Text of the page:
I receive compensation for many links on this blog. You don’t have to use these links, but I am grateful to you if you do. American Express, Citibank, Chase, Capital One and other banks are advertising partners of this site. Any opinions expressed in this post are my own, and have not been reviewed, approved, or endorsed by my advertising partners. I do not write about all credit cards that are available -- instead focusing on miles, points, and cash back (and currencies that can be converted into the same).
In American Express’ first quarter earnings call they shared that their costs to provide benefits are going up. One of the reasons they called out for this surprised me.
Cost of card member services increased 14%, reflecting higher engagement levels across our premium travel services including airport lounge access and co-brand benefits such as First Bag Free on Delta. As we highlighted in Investor Day, this is an area where we can offer differentiated benefits and we’ll continue to invest as evidenced by the rollout of the new Uber benefits on our platinum cards a few weeks ago.
New benefits for the Platinum Card by American Express make sense and are obvious as a cost driver going forward.
However I didn’t expect to see free checked bags from the Gold card called out here.
As Airline Weekly‘s latest (subscription only) issue offers,
It did, however, see a rise in costs as SkyMiles cardholders took greater advantage of benefits like free first bag checks — apparently, Amex pays Delta each time that happens.
This is a detail of the co-brand deal between American Express and Delta that I hadn’t been aware of — that American Express isn’t paying a fixed amount per cardmember for Delta benefits, but that they seem to be suggesting costs are variable based on use.
Another possibility here is that the benefits cost is indeed fixed, but as American Express acquires new cardmembers they’re paying out benefits for each and with rapid cardmember acquisition their benefits cost is rising.
In fact American Express twice called out strong cardmember acquisition growth for their Delta products in the earnings call.
The greater year-over-year increase in reward expense during the quarter reflects the impact of the enhancements to our U.S. platinum products that we implemented at the beginning of Q4 2016, as well as continued strong growth our Delta co-brand portfolio.
…So I would expect to see, in some, the rewards cost continue to grow for the next couple of quarters. It is mostly Platinum, although there’s also some really nice growth we’re seeing in a few of our cobrand relationships like Delta that also pushed the number up a little bit. But it’s mostly Platinum, and we should be done lapping it as we get to the end of the year.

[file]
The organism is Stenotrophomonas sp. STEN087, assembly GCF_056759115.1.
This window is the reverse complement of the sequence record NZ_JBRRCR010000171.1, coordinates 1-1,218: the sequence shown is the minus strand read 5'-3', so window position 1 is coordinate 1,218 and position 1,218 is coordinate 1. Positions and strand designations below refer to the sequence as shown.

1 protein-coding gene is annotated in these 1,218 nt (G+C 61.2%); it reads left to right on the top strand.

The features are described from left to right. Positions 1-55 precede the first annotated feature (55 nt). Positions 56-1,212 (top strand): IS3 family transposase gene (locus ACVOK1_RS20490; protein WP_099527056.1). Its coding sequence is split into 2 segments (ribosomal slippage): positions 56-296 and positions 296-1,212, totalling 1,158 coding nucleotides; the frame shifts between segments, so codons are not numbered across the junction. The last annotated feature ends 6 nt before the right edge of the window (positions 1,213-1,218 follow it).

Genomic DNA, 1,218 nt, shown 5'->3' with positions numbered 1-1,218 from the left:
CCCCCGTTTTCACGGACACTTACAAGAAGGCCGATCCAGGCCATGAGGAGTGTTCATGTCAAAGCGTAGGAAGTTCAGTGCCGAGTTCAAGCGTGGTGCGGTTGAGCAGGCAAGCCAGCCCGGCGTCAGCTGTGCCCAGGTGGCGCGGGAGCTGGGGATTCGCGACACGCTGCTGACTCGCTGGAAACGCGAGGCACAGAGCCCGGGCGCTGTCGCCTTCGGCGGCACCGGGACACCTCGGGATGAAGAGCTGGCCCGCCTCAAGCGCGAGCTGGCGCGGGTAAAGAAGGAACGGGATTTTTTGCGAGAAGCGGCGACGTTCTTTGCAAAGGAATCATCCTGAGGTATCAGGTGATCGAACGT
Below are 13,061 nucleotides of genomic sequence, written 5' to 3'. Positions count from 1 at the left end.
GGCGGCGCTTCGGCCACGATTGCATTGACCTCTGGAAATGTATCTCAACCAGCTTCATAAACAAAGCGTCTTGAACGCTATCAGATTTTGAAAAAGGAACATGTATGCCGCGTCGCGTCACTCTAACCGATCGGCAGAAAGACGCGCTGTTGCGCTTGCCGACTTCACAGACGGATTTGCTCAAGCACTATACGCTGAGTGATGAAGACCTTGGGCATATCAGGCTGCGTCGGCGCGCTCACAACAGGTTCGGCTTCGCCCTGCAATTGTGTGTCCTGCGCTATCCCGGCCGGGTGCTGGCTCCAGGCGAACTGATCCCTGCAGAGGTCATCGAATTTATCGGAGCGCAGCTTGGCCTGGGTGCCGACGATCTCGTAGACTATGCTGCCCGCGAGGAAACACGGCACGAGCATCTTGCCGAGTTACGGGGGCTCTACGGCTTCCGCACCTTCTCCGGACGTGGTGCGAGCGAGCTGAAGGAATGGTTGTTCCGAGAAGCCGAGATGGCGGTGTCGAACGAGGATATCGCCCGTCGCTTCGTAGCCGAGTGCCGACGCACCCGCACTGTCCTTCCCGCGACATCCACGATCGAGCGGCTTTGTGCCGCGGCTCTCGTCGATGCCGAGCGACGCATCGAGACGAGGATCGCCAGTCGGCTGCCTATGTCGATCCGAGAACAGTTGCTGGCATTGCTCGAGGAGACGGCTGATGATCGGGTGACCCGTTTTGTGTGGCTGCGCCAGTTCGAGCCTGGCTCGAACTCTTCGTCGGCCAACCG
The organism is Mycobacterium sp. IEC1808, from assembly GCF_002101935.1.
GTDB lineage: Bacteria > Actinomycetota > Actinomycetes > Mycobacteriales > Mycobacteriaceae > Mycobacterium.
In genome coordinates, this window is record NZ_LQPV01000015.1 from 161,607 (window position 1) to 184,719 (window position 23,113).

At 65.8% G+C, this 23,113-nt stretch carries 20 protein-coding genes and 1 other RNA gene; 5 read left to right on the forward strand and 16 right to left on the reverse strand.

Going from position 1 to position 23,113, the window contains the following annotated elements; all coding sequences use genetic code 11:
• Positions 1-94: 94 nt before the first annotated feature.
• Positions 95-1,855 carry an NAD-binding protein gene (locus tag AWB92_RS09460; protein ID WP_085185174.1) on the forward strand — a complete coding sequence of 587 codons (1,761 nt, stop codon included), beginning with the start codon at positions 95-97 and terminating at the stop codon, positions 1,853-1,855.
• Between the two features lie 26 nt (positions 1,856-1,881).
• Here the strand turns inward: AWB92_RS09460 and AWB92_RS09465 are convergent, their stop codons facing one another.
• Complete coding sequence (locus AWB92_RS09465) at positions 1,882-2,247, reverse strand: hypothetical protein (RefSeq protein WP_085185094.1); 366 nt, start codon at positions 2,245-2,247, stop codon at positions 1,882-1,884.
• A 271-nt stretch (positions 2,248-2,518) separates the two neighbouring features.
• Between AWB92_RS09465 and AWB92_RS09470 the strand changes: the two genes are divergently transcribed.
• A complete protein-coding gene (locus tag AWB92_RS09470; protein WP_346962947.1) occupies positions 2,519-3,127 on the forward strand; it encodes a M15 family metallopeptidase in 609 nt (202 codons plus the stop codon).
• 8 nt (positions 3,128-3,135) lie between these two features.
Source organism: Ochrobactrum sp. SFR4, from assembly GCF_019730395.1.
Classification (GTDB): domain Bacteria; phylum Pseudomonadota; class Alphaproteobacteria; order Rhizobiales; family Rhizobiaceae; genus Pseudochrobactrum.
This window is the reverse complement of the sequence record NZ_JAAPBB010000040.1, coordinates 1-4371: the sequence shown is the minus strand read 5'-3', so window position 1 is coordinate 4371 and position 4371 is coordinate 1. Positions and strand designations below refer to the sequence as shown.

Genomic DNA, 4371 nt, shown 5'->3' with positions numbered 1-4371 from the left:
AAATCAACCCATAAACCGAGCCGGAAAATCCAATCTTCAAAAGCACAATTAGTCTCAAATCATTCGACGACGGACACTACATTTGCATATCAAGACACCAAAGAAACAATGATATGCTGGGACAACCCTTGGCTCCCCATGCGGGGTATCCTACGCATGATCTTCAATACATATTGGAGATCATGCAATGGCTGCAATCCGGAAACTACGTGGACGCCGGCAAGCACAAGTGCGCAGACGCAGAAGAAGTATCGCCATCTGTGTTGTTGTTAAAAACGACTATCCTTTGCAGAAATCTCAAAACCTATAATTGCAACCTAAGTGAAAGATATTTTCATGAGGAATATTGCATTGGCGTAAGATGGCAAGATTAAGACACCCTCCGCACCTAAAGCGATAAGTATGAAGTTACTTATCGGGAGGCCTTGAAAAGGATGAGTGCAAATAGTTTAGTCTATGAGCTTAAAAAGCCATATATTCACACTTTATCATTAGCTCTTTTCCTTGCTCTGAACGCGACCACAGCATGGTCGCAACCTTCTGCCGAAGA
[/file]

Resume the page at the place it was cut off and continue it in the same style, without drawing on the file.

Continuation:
When Delta SkyMiles’ Karen Zachary reported on SkyMiles a year into their revenue-based efforts she shared that card signups were robust.
Growth in the SkyMiles co-brand portfolio is notable because United’s credit card signups lag and so they’re going to promote their products more aggressively including onboard pitches.
And because signups for American’s cards are disappointing for the company so much so that revenue misses there were material enough to disclose to the SEC.
On the one hand, American Express’ success with Delta underscores that United’s and American’s performance don’t result from weakness across the industry (which we know as Citi’s overall portfolio grows, buoyed by Costco as well as Chase’s success with their fantastic proprietary products like Chase Sapphire Preferred and Reserve as well as the Chase Ink Business Preferred Credit Card.
On the other hand, strong Delta card signups and strength in the rest of the Delta family of cards is a counterpoint to my belief that eventually consumers discover and gravitate towards higher value and away from currencies which disappoint.
However it’s notable that American Express calls out spending on checked bag fees rather than growth in miles acquisition as a cost driver. That’s exactly how consumers should be using their Delta cards — for the benefits when flying Delta (and if you live in Atlanta or the Upper Midwest really what choice do you have?) rather than relying on them for ongoing spend.